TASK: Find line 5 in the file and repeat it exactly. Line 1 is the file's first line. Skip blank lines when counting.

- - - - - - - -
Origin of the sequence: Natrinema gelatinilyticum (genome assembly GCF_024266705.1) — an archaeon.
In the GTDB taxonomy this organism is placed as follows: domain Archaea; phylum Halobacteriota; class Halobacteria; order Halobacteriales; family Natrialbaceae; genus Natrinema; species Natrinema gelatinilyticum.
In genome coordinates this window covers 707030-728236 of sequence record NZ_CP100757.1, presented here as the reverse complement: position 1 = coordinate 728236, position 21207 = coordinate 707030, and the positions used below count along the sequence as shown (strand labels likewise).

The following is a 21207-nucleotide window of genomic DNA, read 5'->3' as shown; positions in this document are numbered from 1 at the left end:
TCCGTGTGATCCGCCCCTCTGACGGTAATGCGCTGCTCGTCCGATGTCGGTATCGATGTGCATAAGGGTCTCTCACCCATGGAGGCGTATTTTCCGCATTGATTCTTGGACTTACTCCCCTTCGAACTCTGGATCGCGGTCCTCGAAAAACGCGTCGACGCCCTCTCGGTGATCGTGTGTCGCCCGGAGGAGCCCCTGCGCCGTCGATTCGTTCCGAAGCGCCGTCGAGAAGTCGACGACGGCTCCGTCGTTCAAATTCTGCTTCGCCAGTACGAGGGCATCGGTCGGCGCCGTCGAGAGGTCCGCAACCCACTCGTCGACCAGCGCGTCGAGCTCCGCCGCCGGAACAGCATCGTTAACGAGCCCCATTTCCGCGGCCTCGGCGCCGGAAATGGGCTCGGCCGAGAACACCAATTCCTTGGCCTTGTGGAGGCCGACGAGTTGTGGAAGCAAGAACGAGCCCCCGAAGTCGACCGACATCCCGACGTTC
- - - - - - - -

TCCGTGTGATCCGCCCCTCTGACGGTAATGCGCTGCTCGTCCGATGTCGGTATCGATGTGCATAAGGGTCTCTCACCCATGGAGGCGTATTTTCCGCATTGATTCTTGGACTTACTCCCCTTCGAACTCTGGATCGCGGTCCTCGAAAAACGCGTCGACGCCCTCTCGGTGATCGTGTGTCGCCCGGAGGAGCCCCTGCGCCGTCGATTCGTTCCGAAGCGCCGTCGAGAAGTCGACGACGGCTCCGTCGTTCAAATTCTGCTTCGCCAGTACGAGGGCATCGGTCGGCGCCGTCGAGAGGTCCGCAACCCACTCGTCGACCAGCGCGTCGAGCTCCGCCGCCGGAACAGCATCGTTAACGAGCCCCATTTCCGCGGCCTCGGCGCCGGAAATGGGCTCGGCCGAGAACACCAATTCCTTGGCCTTGTGGAGGCCGACGAGTTGTGGAAGCAAGAACGAGCCCCCGAAGTCGACCGACATCCCGACGTTC